Embodied mind and cross-cultural narrative patterns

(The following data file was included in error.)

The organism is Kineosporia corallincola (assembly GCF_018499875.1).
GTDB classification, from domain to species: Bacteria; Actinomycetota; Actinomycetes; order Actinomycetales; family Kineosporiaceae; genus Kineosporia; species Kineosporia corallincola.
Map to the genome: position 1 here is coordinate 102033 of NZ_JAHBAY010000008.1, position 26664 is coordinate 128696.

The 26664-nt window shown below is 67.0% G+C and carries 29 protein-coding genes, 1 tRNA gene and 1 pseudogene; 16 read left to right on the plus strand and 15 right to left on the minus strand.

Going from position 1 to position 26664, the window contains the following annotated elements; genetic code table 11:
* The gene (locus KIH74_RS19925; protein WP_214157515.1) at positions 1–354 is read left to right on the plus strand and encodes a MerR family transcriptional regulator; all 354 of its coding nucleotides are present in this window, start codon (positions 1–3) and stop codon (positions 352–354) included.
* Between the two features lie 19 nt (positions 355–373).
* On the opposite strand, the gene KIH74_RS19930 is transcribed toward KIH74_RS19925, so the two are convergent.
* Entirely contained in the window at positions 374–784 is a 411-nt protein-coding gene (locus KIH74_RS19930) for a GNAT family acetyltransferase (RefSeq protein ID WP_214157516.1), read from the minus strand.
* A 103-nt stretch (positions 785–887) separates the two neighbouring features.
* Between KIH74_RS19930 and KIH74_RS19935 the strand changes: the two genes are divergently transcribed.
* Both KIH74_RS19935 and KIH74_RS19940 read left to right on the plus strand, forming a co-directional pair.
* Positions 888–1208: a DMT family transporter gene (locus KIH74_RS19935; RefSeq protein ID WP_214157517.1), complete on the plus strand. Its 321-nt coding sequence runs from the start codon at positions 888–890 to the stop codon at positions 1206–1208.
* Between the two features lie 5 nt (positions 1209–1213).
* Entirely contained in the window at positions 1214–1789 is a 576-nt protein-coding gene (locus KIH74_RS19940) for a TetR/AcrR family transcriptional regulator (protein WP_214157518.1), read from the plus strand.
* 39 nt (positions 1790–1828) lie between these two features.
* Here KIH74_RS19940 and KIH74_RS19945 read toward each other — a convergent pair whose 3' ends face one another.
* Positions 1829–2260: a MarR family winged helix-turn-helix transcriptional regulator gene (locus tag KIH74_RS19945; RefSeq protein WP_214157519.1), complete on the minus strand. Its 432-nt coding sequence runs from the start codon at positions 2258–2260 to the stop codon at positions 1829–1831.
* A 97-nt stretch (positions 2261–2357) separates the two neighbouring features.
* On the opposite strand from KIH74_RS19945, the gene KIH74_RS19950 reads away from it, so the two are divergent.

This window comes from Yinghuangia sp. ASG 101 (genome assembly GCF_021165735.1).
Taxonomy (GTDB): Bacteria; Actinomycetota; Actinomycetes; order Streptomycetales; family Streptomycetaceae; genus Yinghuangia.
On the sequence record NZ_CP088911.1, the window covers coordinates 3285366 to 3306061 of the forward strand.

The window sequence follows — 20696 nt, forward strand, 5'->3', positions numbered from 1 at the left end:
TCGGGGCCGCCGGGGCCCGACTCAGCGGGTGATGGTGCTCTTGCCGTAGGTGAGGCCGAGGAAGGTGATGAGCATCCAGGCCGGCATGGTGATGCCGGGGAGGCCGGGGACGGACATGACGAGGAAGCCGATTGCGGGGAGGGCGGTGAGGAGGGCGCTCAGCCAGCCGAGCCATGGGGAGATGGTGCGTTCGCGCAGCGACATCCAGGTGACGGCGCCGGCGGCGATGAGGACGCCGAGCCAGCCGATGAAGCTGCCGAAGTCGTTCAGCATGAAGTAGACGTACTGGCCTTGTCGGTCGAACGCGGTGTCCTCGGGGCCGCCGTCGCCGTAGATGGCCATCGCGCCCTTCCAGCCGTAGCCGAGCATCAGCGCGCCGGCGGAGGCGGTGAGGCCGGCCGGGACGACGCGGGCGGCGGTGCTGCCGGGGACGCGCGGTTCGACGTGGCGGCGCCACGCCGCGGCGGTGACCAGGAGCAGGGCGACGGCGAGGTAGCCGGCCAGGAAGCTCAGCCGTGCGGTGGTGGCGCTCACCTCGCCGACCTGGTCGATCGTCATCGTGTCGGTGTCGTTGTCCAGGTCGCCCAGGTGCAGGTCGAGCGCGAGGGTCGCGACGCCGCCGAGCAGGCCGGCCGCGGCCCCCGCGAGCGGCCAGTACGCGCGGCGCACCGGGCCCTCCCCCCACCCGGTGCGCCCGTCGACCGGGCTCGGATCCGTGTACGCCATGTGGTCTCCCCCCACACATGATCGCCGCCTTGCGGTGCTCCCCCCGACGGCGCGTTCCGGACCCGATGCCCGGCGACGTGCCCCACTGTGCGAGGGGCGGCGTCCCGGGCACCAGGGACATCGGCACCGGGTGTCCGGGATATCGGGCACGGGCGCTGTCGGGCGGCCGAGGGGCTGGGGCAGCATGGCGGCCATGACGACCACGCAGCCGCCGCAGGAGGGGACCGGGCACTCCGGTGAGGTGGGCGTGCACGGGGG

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The fairy tales collected by the Brothers Grimm are important because of their influence on literary socialization in East Asia. Following a brief survey of the translation history of the tales, I analyze their structure in relation to the characteristics of children’s thinking, and suggest that the prototype experience of the fictional world corresponds to the conceptual structure of narrative patterns in the reader’s mind. I argue that this interaction derives from embodied cognition, which acts as one of the roots of universal understanding of narratives. The results from an empirical study of cross-cultural reading responses demonstrate how plot prediction and, especially, spatial imagination about Grimms’ tales display this embodied cognition.


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